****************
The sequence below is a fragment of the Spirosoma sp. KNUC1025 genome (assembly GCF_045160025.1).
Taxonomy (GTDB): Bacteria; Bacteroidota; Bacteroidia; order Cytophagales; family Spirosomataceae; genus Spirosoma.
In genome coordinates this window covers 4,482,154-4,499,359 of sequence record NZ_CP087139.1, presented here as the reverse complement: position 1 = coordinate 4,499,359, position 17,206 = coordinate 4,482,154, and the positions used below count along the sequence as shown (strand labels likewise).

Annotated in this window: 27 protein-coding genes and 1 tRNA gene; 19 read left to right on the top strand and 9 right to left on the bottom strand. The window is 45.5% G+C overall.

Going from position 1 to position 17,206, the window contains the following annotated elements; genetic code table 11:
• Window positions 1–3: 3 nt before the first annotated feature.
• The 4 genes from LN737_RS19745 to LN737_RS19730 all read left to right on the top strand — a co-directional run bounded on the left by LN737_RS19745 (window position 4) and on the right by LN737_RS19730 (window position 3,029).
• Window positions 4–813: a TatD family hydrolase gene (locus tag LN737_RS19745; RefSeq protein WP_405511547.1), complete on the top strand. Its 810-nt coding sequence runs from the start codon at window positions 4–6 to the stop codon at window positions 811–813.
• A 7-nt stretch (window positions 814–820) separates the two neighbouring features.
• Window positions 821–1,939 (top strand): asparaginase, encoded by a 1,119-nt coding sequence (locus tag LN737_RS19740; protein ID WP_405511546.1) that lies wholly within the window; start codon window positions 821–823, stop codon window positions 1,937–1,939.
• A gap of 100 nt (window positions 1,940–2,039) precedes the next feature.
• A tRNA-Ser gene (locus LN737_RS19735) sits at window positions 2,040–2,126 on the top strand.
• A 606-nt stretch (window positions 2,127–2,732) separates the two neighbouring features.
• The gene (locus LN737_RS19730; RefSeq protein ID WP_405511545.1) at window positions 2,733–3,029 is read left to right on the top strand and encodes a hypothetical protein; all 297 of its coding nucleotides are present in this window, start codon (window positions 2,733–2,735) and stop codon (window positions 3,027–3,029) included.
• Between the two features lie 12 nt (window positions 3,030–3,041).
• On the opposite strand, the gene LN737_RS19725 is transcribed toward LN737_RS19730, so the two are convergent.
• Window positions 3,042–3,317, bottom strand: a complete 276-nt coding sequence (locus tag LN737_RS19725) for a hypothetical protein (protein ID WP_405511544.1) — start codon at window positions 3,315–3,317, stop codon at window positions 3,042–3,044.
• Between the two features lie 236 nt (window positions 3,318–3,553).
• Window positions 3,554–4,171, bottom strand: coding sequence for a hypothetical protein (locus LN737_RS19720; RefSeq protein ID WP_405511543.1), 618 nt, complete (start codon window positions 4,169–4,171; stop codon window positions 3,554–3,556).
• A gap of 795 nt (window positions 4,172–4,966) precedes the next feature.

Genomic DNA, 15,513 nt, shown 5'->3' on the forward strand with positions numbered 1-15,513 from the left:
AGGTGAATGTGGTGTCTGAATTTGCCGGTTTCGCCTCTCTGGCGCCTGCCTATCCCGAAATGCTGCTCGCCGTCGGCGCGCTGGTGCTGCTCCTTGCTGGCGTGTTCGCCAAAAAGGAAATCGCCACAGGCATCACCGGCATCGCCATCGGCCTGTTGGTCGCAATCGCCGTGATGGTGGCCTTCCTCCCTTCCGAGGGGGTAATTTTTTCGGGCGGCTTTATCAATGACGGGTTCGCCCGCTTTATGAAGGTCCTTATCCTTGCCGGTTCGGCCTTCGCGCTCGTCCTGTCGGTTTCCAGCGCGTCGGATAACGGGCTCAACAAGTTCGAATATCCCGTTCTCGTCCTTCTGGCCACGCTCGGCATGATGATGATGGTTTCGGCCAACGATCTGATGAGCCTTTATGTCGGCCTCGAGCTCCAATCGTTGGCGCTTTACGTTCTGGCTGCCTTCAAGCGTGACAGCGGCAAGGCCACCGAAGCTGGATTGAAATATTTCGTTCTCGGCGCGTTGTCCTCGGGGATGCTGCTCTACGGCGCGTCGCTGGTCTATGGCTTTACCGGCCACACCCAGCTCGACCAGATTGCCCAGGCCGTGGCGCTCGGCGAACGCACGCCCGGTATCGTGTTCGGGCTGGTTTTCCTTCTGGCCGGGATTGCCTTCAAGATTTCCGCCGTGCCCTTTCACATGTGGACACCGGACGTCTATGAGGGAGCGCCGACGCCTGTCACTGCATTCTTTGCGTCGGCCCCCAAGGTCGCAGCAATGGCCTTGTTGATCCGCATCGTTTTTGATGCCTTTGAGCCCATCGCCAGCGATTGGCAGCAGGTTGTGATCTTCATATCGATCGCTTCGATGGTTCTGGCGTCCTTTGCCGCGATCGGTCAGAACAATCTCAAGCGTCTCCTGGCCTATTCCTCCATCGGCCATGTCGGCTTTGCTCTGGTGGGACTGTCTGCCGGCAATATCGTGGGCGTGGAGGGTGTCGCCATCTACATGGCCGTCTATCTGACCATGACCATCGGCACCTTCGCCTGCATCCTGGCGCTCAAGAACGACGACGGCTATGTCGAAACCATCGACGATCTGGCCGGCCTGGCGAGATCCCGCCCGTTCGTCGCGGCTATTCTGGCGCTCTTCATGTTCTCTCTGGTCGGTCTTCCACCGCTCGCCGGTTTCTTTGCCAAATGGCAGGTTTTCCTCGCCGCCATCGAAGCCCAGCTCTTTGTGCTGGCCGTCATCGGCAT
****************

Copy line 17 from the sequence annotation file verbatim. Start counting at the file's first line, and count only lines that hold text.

• Window positions 3,042–3,317, bottom strand: a complete 276-nt coding sequence (locus tag LN737_RS19725) for a hypothetical protein (protein ID WP_405511544.1) — start codon at window positions 3,315–3,317, stop codon at window positions 3,042–3,044.